Let The Finger Do The Talking
Retailers need to understand how access control can be integrated into identity management systems
- By Bill Spence
- Jun 01, 2012
Visualize this: You walk into a men’s store, approach the “personal
shopper” stand and place your finger onto a designated spot. A
personalized greeting appears on the monitor: “Good day, Mr.
Brigham. The last time you visited, you bought a blue pinstripe
suit. To thank you for your business, for any tie you buy today, pick
another at the same price or less for free. Your discount will appear at checkout.”
With a biometrically enabled loyalty system like that, past customers will want to
return to the store over and over again.
Today, retail decision makers can be less concerned about whether technology
works—with the introduction of multispectral imaging, even biometrics have become
reliable—and more interested in how access control can be integrated into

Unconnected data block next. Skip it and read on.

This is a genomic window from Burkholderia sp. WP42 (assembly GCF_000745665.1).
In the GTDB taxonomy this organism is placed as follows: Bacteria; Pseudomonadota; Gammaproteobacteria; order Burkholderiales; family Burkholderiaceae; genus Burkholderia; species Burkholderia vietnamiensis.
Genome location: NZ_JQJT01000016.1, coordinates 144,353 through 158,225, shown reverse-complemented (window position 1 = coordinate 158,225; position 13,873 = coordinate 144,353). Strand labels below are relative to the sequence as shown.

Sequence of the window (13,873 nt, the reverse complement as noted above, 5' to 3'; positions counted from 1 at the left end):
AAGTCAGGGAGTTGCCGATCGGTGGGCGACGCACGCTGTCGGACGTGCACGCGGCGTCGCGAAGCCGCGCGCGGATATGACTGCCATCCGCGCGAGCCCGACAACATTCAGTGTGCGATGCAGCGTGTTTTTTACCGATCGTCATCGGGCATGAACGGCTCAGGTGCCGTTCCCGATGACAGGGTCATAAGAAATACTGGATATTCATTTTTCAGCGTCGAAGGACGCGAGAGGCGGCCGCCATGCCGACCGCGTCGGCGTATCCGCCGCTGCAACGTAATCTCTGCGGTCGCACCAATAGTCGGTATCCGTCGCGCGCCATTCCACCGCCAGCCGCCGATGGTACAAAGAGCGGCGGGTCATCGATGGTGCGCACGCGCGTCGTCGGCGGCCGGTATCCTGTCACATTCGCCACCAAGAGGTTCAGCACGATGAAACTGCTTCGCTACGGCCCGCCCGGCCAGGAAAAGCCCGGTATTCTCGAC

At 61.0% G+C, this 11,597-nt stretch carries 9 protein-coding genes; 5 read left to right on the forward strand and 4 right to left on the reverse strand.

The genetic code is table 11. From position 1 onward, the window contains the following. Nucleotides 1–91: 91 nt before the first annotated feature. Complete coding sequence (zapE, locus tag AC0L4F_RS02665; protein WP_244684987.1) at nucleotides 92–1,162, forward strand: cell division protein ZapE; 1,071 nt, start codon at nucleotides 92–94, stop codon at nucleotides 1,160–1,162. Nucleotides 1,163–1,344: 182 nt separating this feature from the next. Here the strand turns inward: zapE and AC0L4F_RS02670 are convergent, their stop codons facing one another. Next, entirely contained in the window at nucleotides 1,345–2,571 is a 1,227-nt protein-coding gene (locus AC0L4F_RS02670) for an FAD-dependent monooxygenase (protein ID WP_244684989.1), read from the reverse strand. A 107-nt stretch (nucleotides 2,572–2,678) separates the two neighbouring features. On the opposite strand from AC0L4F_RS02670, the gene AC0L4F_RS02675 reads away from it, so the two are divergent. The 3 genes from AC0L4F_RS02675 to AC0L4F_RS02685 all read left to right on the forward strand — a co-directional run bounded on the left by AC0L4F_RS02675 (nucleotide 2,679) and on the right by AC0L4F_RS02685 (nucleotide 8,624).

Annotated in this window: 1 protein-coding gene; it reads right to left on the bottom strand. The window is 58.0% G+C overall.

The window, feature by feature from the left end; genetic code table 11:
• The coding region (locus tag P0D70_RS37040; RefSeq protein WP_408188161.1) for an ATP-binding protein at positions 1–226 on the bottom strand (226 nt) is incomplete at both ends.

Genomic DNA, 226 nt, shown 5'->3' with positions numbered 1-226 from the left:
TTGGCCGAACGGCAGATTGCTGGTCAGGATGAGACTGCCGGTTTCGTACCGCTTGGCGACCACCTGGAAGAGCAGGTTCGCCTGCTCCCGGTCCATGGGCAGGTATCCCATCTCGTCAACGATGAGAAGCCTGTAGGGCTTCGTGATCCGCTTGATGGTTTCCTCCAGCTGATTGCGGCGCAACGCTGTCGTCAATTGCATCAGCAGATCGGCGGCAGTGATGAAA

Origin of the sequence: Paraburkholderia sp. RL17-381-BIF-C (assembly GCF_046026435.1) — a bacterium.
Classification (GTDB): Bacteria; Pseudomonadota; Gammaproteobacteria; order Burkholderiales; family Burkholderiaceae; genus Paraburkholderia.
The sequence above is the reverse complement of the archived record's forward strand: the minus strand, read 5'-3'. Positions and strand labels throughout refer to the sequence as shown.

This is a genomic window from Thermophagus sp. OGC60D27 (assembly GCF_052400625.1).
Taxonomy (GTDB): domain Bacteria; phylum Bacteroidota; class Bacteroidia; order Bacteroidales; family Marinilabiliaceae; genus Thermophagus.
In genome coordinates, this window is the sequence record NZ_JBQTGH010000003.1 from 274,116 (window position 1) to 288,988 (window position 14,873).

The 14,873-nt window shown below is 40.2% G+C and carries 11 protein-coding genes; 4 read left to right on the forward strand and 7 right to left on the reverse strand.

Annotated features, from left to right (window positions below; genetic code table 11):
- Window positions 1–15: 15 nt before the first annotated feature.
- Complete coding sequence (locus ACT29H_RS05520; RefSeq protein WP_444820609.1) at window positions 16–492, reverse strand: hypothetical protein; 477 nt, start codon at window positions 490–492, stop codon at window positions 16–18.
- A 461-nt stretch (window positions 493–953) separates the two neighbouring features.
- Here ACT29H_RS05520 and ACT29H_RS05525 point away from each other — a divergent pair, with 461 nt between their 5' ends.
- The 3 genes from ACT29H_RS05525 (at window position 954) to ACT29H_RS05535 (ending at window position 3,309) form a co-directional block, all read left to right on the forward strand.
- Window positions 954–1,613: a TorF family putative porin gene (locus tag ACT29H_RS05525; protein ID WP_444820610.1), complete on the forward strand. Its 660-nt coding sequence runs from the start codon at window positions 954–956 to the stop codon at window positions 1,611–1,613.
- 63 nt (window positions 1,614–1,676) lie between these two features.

identity management systems for goals beyond the simple transaction of opening
a door. Also today, they can use biometrics in “customer-facing” applications like
loyalty programs. With the advent of the latest technologies, biometrics have been
successfully deployed at major theme parks and ATMs. Why shouldn’t the retail
industry take advantage of new biometrics technologies as well?
Can biometrics allow workflow to be streamlined by a single authentication
solution across an organization? Can user authentication be tied into safety systems,
as required by regulators or insurance providers? Can business patrons’ experiences
be enhanced by expanding the touch points that know who they are?
The answers to these questions are being asked today by retail CIOs who are demanding
seamless and holistic solutions to IAM challenges that revolve around